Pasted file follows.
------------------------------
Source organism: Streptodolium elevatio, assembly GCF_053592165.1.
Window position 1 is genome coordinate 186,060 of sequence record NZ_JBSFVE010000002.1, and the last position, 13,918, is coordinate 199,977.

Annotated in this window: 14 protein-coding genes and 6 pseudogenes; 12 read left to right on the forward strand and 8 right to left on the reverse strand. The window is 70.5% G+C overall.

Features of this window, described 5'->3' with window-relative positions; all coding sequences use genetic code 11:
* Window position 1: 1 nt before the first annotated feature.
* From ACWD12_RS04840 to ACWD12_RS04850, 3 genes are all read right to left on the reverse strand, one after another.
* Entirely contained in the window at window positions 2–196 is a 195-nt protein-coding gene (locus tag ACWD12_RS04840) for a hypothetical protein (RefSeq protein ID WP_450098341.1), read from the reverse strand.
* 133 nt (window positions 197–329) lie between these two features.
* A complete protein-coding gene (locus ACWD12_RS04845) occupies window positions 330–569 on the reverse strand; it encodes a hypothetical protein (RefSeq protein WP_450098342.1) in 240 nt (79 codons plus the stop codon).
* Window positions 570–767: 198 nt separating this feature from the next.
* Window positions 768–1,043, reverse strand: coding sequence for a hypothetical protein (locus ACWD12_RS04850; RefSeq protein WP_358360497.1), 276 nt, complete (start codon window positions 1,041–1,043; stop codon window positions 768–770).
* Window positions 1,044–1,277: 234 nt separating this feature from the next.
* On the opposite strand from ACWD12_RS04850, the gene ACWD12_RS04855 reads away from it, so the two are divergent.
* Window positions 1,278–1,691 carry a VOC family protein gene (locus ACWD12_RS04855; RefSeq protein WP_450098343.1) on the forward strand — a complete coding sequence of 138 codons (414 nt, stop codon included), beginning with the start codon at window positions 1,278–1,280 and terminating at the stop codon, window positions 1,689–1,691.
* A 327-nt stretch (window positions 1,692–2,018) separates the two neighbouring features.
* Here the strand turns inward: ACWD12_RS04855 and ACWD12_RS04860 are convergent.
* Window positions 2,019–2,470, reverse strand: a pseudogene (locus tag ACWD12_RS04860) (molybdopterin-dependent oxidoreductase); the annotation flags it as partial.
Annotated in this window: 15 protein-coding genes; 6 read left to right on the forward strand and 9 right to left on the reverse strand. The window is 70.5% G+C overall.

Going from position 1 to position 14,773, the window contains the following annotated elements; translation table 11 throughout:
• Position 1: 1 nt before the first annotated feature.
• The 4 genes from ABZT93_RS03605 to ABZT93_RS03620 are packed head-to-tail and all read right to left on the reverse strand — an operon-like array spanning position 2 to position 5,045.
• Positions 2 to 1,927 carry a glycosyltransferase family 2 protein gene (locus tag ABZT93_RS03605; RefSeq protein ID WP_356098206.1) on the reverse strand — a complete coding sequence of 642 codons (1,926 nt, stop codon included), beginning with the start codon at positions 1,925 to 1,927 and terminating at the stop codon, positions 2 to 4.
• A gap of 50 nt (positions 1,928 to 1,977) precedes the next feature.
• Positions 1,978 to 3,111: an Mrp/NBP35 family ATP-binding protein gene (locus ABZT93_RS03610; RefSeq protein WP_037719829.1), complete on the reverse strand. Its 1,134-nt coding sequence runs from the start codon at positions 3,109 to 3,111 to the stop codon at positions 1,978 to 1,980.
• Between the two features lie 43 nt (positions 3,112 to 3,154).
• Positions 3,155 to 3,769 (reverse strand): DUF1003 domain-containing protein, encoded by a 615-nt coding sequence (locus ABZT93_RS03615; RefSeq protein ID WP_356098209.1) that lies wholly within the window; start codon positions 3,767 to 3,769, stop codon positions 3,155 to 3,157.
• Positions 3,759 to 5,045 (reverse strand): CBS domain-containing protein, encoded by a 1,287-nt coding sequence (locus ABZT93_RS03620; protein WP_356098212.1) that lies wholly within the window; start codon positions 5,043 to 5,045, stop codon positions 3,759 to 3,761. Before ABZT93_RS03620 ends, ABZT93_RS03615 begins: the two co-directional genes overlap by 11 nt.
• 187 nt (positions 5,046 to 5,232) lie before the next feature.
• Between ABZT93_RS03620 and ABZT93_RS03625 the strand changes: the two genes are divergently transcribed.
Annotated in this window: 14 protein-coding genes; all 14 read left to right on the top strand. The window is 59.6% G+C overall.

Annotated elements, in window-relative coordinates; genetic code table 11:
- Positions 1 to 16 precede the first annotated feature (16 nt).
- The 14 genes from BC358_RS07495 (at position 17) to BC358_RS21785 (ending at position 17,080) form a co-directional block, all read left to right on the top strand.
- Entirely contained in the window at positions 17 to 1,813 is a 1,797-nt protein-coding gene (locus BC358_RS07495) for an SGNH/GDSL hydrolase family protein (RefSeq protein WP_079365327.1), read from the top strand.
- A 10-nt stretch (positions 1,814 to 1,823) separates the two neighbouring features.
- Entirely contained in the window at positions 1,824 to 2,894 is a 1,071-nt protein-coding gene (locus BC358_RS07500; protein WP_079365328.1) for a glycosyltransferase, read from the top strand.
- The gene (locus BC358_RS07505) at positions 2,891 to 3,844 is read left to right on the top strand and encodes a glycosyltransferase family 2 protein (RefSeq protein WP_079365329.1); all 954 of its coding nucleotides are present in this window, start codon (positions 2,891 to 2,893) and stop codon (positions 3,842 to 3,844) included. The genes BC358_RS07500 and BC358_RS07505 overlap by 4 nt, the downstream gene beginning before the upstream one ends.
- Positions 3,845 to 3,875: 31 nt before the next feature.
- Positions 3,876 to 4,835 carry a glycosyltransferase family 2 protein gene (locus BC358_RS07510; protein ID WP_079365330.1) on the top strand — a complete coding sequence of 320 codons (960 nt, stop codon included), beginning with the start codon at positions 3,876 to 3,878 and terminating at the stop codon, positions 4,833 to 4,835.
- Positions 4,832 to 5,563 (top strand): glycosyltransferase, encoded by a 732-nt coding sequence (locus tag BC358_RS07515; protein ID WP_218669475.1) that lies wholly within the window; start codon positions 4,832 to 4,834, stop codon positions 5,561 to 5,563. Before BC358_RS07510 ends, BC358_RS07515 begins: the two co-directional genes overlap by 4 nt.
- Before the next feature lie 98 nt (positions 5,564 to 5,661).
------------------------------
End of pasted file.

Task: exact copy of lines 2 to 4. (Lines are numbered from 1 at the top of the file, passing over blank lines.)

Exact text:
Window position 1 is genome coordinate 186,060 of sequence record NZ_JBSFVE010000002.1, and the last position, 13,918, is coordinate 199,977.

Annotated in this window: 14 protein-coding genes and 6 pseudogenes; 12 read left to right on the forward strand and 8 right to left on the reverse strand. The window is 70.5% G+C overall.

Features of this window, described 5'->3' with window-relative positions; all coding sequences use genetic code 11: